And there has been a lot written about it—it’s something of a hot topic this year, thanks to a vote by the American Dialect Society to name they its word of the year for 2015. “In the past year, new expressions of gender identity have generated a deal of discussion, and singular they has become a particularly significant element of that conversation,” Ben Zimmer, the chairman of ADS’ New Words Committee, explained back in January. “While many novel gender-neutral pronouns have been proposed, they has the advantage of already being part of the language.” …’

Source: Atlas Obscura

 

I am a firm believer in and a strong user of the singluar ‘they’. How about you?

#HillaryCoverageIsCrap

‘It is entirely uncontroversial to state that the national media have consistently treated Hillary with profound contempt. We need to understand why #HillaryCoverageIsCrap — and we need to fight back against the ritual humiliation of the first woman with a viable shot at the presidency…’

Source: Melissa McEwan, Blue Nation Review

“Monkey Selfie” case headed to U.S. Court of Appeals

‘In 2011 a crested macaque in Indonesia took a selfie using photographer David J. Slater’s camera. After Slater claimed copyright of the photo, PETA sued on behalf of the monkey, claiming it was the copyright holder. But in January a federal judge tossed out the lawsuit, ruling that non-human animals are not allowed to own a copyright. Earlier this week PETA filed an appeal to the United States Court of Appeals for the Ninth Circuit…’

Source: Boing Boing

This Man Will Get the World’s First Human Head Transplant Procedure

‘Italian neurosurgeon Sergio Canavero is planning to perform the first-ever head transplant in December 2017. He will put the head of a terminally ill, wheelchair-bound Russian citizen Valery Spiridonov (31) on an entirely new body.  Spiridonov, a computer scientist, has Werdnig-Hoffman disease, a rare and incurable spinal muscular atrophy. As the disease is sure to kill him, Spiridonov sees the head transplant as his one shot to have a new body.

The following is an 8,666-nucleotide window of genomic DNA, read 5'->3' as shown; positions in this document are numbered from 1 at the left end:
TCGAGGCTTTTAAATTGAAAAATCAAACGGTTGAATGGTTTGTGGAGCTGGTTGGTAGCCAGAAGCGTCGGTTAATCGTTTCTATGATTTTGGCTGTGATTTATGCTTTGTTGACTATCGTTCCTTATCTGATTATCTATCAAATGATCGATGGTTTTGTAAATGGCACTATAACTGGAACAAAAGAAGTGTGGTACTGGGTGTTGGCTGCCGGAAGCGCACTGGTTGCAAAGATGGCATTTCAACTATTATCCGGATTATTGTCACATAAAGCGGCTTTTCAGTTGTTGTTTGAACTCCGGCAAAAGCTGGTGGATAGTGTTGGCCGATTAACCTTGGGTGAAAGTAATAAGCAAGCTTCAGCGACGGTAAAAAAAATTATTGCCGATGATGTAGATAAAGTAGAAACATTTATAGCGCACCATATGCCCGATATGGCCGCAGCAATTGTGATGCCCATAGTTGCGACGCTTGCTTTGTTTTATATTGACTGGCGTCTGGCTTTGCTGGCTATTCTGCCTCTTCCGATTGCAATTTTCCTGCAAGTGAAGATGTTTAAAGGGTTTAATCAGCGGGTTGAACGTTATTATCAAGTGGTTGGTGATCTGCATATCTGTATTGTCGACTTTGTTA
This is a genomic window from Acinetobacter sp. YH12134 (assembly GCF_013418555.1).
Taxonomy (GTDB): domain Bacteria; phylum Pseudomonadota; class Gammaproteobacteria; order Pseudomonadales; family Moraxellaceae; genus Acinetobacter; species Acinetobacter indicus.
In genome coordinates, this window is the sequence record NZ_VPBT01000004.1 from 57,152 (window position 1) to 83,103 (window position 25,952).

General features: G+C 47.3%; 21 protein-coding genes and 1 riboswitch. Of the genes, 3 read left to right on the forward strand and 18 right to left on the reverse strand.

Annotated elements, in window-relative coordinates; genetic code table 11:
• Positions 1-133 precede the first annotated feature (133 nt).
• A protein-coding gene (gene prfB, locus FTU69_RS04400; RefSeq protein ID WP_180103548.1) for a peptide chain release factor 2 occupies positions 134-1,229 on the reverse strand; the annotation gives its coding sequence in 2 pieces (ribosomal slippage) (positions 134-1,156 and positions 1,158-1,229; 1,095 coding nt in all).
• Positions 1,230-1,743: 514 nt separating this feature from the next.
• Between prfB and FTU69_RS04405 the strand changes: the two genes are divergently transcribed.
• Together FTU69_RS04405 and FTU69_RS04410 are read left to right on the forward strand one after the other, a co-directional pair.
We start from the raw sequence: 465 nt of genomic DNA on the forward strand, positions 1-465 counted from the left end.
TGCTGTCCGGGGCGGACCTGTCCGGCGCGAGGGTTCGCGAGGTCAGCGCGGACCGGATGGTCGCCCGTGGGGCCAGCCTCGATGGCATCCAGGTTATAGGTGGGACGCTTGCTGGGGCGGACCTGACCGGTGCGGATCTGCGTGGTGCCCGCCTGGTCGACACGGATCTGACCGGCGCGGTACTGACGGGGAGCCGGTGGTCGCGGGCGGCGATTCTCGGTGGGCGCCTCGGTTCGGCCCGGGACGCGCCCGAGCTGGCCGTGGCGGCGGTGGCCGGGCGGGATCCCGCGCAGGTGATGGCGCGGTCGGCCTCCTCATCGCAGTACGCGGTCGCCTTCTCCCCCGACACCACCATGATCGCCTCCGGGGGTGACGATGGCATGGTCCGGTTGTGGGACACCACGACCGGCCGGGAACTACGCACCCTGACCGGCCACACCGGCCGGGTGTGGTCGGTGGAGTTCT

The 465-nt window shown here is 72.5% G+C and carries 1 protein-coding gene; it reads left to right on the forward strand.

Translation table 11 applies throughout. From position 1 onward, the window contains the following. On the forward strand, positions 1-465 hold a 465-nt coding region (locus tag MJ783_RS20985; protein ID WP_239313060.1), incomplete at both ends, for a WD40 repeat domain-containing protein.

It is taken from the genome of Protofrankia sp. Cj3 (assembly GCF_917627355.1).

The controversial surgeon Canavero, dubbed by some “Dr. Frankenstein,” has been criticized for intending to do a possibly unethical and certainly dangerous operation. There are numerous things that could go wrong in such a medical feat that’s never been successfully carried out on humans. The main difficulty is seen in the fusion of the spinal cords. One positive precedent has been set earlier this year by a team of Chinese surgeons, who successfully transplanted a monkey’s head…’

Source: Big Think

We Need To Save Large Mammals From Extinction Before It’s Too Late

‘The species identified include elephants, gorillas, rhinoceroses, lions, tigers, bears (oh my), wolves, and other large mammals. And it’s a serious problem. According to the paper, 59 percent of the world’s largest carnivores and 60 percent of the largest herbivores are facing extinction, particularly in Saharan Africa and Southeast Asia, where they are prey to illegal hunting, deforestation, human population growth and expansion, and other factors that we can control to an extent…’

Source: Gizmodo

The Arcane Rules That Would Kick In If Trump Drops Out

‘A presidential or vice-presidential candidate had never quit a race in modern history before the Eagleton affair, but this year might offer an even grander political spectacle, thanks to Donald Trump. In recent days, Republicans have been expressing increasing nervousness about Donald Trump’s candidacy, with many urging him to quit. Trump might also quit on his own volition, having done the math and decided that bowing out now is better than losing by a landslide in November.

Would Trump actually quit,,,[W]e’ve never seen a candidate like him, and for someone who seemingly entered the race on a whim it wouldn’t be outrageous to see him exit in a similar fashion. And from the standpoint of Republican Party rules, Trump quitting, while unprecedented, would, in fact be a reasonably easy problem to solve. That’s mostly because the party’s rules lay out pretty clearly what would happen next… The rules …define a simple process of replacement: another vote by members of the RNC that could happen at a second national convention or remotely. Whichever candidate gets a majority of the votes, wins the nomination. (The candidates, in this scenario, could come from anywhere—not just those candidates that ran in the primaries and caucuses, which is why some Republicans see House Speaker Paul Ryan getting the nod.)